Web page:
Today at Berkeley Lab

Two Berkeley Lab Scientists Named AAAS Fellows

Climate scientist Bill Collins (left) of the Earth Sciences Division and chemist Heinz Frei of the Physical Biosciences Division have been named Fellows of the American Association for the Advancement of Science (AAAS) for 2014. Collins was recognized for “distinguished contributions to the field of climate science through fundamental research on interactions among sunlight, heat, the coupled climate system, and global environmental change.” Frei was recognized for “distinguished contributions to the understanding of photochemical reactions, and, in particular, for the advancement of robust catalysts for solar energy conversion.” More>

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Doudna Featured in Foreign Policy’s 100 Leading Global Thinkers Issue

Physical Biosciences Division researcher Jennifer Doudna was included, along with colleague Emmanuelle Charpentier, in the innovators category of the “100 Leading Global Thinkers” issue of Foreign Policy Magazine. The team was recognized for their CRISPR/Cas genome-editing tool. More>

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Synthetic Biology for Space Exploration

Physical Biosciences Division Adam Arkin led a study that shows how synthetic biology may hold the key to long-term manned explorations of Mars and the Moon. He and postdoc Amor Menezes showed that biomanufacturing based on microbes could make travel to and settlement of extraterrestrial locations more practical and bearable. More>

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Perlmutter, Doudna are Recipients of 2015 Breakthrough Prizes

Saul Perlmutter of the Physics Division and Jennifer Doudna of the Physical Biosciences Division were among the featured recipients of the 2015 Breakthrough Prizes in Fundamental Physics and Life Sciences. Twelve prizes in all, totaling $36 million, were announced Sunday night at gala in Mountain View hosted by the entertainer Seth MacFarlane. More>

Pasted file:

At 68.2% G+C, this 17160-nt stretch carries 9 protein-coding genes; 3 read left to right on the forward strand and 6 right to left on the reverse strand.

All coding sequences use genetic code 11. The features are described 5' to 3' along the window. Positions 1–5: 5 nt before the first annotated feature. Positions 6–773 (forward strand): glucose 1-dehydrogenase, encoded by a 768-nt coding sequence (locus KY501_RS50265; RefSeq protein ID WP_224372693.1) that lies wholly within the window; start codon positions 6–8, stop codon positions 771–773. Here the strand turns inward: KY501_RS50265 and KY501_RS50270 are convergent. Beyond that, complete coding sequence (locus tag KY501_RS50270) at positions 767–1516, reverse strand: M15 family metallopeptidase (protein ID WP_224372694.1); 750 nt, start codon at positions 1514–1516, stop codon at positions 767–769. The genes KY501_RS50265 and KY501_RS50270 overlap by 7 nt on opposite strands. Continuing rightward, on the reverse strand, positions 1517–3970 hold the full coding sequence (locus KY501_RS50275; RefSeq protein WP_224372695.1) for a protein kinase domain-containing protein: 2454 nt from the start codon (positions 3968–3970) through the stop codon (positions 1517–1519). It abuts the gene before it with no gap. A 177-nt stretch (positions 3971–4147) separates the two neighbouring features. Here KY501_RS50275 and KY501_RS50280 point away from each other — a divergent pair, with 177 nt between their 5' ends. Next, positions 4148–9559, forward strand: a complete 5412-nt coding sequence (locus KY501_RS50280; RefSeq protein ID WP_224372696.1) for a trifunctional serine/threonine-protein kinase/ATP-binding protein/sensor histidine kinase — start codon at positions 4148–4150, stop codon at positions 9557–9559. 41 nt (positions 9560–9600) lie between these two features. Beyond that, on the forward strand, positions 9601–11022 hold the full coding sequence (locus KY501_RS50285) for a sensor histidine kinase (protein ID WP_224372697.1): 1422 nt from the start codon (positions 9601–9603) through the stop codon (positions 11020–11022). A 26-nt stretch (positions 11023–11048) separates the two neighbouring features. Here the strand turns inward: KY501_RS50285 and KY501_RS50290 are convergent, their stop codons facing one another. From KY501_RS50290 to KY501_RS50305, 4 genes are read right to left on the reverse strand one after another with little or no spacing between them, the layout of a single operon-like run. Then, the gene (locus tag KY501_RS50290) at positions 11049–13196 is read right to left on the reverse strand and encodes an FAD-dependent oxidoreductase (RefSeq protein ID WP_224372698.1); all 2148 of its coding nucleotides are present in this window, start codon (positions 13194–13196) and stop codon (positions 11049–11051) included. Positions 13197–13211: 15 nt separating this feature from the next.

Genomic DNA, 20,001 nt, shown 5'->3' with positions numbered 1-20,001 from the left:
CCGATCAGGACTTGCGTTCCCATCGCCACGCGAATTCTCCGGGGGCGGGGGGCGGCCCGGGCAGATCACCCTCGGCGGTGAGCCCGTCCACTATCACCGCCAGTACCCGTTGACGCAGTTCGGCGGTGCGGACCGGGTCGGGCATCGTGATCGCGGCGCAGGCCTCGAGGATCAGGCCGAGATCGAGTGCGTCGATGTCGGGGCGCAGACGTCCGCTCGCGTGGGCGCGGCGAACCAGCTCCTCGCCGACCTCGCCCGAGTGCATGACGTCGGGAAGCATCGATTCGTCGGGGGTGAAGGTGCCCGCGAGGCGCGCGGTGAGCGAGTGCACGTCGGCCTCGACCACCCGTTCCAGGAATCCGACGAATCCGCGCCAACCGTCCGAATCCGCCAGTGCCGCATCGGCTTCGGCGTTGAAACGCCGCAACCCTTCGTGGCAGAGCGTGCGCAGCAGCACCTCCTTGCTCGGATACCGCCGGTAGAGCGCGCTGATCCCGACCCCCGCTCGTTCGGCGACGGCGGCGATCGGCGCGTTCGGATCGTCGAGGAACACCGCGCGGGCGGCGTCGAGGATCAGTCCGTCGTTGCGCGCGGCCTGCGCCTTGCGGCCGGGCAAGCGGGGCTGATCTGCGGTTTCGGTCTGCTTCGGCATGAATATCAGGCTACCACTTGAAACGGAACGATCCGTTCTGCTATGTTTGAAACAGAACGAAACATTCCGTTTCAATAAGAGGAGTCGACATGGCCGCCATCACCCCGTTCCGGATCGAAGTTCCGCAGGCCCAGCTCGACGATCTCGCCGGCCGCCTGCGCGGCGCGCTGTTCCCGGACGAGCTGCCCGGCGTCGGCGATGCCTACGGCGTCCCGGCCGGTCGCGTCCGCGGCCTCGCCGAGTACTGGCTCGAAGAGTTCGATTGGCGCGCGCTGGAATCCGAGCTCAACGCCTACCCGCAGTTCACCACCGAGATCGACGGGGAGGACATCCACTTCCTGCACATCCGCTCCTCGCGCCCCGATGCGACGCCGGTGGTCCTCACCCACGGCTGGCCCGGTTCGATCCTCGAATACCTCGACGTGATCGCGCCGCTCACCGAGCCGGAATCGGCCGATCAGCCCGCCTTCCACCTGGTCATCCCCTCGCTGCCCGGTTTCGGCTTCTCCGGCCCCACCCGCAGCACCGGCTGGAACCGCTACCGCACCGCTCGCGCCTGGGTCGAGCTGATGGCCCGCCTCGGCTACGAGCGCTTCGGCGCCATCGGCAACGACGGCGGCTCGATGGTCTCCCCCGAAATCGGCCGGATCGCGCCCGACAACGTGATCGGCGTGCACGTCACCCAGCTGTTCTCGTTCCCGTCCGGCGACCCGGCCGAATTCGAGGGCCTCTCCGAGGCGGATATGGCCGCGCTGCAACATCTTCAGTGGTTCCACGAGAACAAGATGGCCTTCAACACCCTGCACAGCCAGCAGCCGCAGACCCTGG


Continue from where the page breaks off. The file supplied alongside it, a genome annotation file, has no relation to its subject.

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A Spooky Halloween at the Lab

Several groups got into the spirit of the holiday and dressed up for work, including the Advanced Light Source, the Joint BioEnergy Institute, and the Physical Biosciences Division. Go here to watch a scary Halloween dance performance at the ALS.

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Nanotubes that Insert Themselves into Cell Membranes

Lab researchers have helped show that short carbon nanotubes can make excellent artificial pores within cell membranes. Moreover, these nanotubes, which are far more rugged than their biological counterparts, can self-insert into a cell membrane or other lipid bilayers. More>

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Boosting Biogasoline Production in Microbes

Researchers at the Joint BioEnergy Institute, led by Aindrila Mukhopadhyay, a chemist with the Physical Biosciences Division, have identified microbial genes that can improve both the tolerance and the production of biogasoline in engineered strains of Escherichia coli. More>

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$5M From HHMI to Fund New Microfocus Crystallography Beamline

The Berkeley Center for Structural Biology has helped hundreds of crystallographers determine the structures of proteins. A $5 million pledge from the Howard Hughes Medical Institute will enable the construction and support of a cutting-edge microfocus macromolecular crystallography beamline. More>

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In Hopes Of Fixing Faulty Genes, One Scientist Starts With The Basics

In an interview on NPR’s Morning Edition yesterday, Jennifer Doudna, a biochemist with the Physical Biosciences Division and professor at UC Berkeley, described her research in genome editing, how it could facilitate personalized medicine, and why she decided to become a scientist. More>

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RCas9: A Programmable RNA Editing Tool

Jennifer Doudna of the Physical Biosciences Division led a study that demonstrates that the CRISPR/Cas9 protein complex, a powerful scientific tool for editing DNA instructions, can also be applied to RNA. More>

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